dc.date.issued2005en_US
dc.publisherThe University of Arizona.en_US
dc.rightsCopyright © is held by the author. Digital access to this material is made possible by the University Libraries, University of Arizona. Further transmission, reproduction or presentation (such as public display or performance) of protected items is prohibited except with permission of the author.en_US
dc.description.abstractThis dissertation describes the study of organic thin-film solar cells in pursuit of affordable, renewable, and environmentally-friendly energy sources. Particular emphasis is given to the molecular ordering found in liquid crystalline or polycrystalline films as a way to leverage the efficiencies of these types of cells. Maximum efficiencies estimated based on excitonic character of organic solar cells show power conversion efficiencies larger than 10% are possible in principle. However, their performance is often limited due to small exciton diffusion lengths and poor transport properties which may be attributed to the amorphous nature of most organic semiconductors.Discotic liquid crystal (DLC) copper phthalocyanine was investigated as an easily processible building block for solar cells in which ordered molecular arrangements are enabled by a self-organization in its mesophases. An increase in photocurrent and a reduction in series resistance have been observed in a cell which underwent an annealing process. X-ray diffraction (XRD) and atomic force microscopy (AFM) measurements suggest that structural and morphological changes induced after the annealing process are related to these improvements.In an alternative approach, p-type pentacene thin films prepared by physical vapor deposition were incorporated into heterojunction solar cells with C60 as n-type layers. Power conversion efficiencies of 2.7 % under broadband illumination (350-900 nm) with a peak external quantum efficiency of 58 % have been achieved with the broad spectral coverage across the visible spectrum. Analysis using an exciton diffusion model shows this efficient carrier generation is mainly due to the large exciton diffusion length of pentacene films. Joint XRD and AFM studies reveal that the highly crystalline nature of pentacene films can account for the observed large exciton diffusion length. In addition, the electrical characteristics are studied as a function of light intensity using the equivalent circuit model used for inorganic pn-junction solar cells. Dependences of equivalent-circuit parameters on light intensity are further investigated using a modified equivalent circuit model, and their effects on the overall photovoltaic performance are discussed.en_US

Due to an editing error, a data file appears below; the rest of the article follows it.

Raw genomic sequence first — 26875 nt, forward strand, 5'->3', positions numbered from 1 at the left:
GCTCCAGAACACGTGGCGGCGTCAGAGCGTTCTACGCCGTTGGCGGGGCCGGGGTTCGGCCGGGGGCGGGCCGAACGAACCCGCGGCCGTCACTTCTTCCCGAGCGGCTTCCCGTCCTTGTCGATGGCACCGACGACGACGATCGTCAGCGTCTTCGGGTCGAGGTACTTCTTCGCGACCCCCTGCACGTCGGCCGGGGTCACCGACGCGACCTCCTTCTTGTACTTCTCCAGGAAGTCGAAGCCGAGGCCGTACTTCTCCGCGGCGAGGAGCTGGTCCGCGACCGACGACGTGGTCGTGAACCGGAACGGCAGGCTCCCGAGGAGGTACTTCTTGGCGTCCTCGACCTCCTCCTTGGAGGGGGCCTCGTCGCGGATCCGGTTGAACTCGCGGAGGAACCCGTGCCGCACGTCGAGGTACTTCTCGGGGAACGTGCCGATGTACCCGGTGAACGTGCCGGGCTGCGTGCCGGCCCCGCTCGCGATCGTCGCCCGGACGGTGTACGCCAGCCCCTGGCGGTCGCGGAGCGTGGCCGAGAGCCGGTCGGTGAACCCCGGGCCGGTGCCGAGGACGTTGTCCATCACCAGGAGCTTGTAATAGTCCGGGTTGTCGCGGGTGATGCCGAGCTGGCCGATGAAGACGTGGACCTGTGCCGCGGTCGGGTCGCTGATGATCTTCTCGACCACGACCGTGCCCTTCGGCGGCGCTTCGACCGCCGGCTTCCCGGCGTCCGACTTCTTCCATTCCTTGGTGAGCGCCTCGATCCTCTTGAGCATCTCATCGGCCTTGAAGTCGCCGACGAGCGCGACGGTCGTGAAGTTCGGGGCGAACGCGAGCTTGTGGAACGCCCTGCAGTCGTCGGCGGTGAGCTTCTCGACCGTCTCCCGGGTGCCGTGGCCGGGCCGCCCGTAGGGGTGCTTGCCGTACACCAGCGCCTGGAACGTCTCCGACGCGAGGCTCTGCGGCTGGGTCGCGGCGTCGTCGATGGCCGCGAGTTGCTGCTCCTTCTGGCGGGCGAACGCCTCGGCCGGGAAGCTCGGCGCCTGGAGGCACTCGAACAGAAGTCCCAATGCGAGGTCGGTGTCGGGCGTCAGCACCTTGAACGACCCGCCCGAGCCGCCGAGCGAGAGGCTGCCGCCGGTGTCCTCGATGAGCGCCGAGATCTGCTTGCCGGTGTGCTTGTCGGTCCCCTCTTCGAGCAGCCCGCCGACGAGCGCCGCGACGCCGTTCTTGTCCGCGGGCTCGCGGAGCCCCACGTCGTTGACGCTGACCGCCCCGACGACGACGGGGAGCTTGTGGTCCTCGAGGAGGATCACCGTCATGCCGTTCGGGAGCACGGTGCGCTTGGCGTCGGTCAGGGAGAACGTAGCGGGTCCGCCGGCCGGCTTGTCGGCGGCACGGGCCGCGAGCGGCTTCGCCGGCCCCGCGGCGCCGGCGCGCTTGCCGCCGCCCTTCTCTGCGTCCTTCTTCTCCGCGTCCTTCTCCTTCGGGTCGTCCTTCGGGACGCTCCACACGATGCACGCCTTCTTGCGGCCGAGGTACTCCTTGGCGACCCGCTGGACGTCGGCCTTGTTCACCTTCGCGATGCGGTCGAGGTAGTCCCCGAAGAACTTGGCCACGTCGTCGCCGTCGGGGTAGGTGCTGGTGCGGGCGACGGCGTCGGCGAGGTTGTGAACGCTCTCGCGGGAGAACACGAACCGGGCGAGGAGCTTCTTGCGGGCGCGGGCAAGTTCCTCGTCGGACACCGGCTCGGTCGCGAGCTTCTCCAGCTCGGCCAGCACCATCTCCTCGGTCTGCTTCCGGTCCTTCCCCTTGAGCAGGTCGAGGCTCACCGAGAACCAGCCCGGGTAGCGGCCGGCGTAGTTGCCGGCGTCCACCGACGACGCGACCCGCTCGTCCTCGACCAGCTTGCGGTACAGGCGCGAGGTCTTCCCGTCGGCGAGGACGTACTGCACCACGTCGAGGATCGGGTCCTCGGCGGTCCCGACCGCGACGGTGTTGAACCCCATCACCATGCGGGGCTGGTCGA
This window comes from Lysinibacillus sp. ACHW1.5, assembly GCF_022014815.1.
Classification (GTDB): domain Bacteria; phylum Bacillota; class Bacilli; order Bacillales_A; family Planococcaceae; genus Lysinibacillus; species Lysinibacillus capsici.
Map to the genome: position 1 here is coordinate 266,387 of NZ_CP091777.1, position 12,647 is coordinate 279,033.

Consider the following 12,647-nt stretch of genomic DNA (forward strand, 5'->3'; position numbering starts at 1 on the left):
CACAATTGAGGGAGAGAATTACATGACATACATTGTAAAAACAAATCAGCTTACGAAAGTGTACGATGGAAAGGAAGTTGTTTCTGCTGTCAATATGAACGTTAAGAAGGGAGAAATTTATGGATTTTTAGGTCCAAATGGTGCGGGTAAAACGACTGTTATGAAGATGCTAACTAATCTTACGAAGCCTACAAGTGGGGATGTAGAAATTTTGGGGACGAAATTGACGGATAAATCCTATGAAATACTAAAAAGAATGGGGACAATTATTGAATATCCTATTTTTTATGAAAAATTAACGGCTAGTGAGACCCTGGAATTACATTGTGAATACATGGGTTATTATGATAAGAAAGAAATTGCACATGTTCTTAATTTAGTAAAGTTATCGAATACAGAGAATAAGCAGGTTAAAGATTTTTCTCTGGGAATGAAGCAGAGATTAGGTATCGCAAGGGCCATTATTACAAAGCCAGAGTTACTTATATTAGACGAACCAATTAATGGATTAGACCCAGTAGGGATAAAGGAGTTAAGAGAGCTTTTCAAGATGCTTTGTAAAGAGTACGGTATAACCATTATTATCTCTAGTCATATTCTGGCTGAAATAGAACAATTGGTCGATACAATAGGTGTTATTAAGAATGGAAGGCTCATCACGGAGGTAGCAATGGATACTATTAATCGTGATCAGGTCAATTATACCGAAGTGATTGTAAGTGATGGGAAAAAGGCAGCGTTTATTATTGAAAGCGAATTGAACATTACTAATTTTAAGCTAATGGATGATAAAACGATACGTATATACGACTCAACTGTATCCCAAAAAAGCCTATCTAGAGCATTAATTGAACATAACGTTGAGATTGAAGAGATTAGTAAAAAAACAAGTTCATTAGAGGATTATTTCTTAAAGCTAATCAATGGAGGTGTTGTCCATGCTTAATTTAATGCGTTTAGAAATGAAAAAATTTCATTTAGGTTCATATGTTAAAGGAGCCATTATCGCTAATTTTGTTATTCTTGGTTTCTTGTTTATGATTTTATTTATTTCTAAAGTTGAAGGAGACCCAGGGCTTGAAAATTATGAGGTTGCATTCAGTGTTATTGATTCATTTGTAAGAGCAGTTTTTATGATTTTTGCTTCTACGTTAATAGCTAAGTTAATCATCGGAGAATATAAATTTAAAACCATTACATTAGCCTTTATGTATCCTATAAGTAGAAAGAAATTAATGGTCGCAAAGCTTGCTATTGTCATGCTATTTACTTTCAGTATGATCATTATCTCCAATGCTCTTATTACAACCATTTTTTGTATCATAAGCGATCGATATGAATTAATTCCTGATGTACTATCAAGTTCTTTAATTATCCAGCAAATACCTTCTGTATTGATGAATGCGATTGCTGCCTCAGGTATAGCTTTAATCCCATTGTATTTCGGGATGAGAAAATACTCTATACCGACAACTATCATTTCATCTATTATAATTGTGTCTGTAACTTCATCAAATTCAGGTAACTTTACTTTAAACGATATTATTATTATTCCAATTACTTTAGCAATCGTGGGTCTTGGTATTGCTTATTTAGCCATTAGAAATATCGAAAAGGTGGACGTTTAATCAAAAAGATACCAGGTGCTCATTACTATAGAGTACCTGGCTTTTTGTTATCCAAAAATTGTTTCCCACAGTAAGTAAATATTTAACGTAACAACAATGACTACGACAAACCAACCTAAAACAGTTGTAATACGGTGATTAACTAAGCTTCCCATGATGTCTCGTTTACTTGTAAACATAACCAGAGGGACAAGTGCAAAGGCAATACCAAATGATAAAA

dc.typetexten_US
dc.typeElectronic Dissertationen_US
dc.subjectOrganic solar cellsen_US
dc.subjectpentaceneen_US
dc.subjectfullereneen_US
dc.subjectdiscotic liquid crystalsen_US
dc.subjectorganic polycrystalline thin filmsen_US
dc.subjectphotovoltaic device modelingen_US
thesis.degree.namePh.D.en_US
thesis.degree.leveldoctoralen_US
thesis.degree.disciplineOptical Sciencesen_US
thesis.degree.disciplineGraduate Collegeen_US
thesis.degree.grantorUniversity of Arizonaen_US
dc.contributor.advisorArmstrong, Neal R.en_US
dc.contributor.advisorKippelen, Bernarden_US
dc.contributor.chairArmstrong, Neal R.en_US
dc.contributor.chairKippelen, Bernarden_US
dc.contributor.committeememberWright, Ewanen_US
dc.identifier.proquest1246en_US
dc.identifier.oclc137354596en_US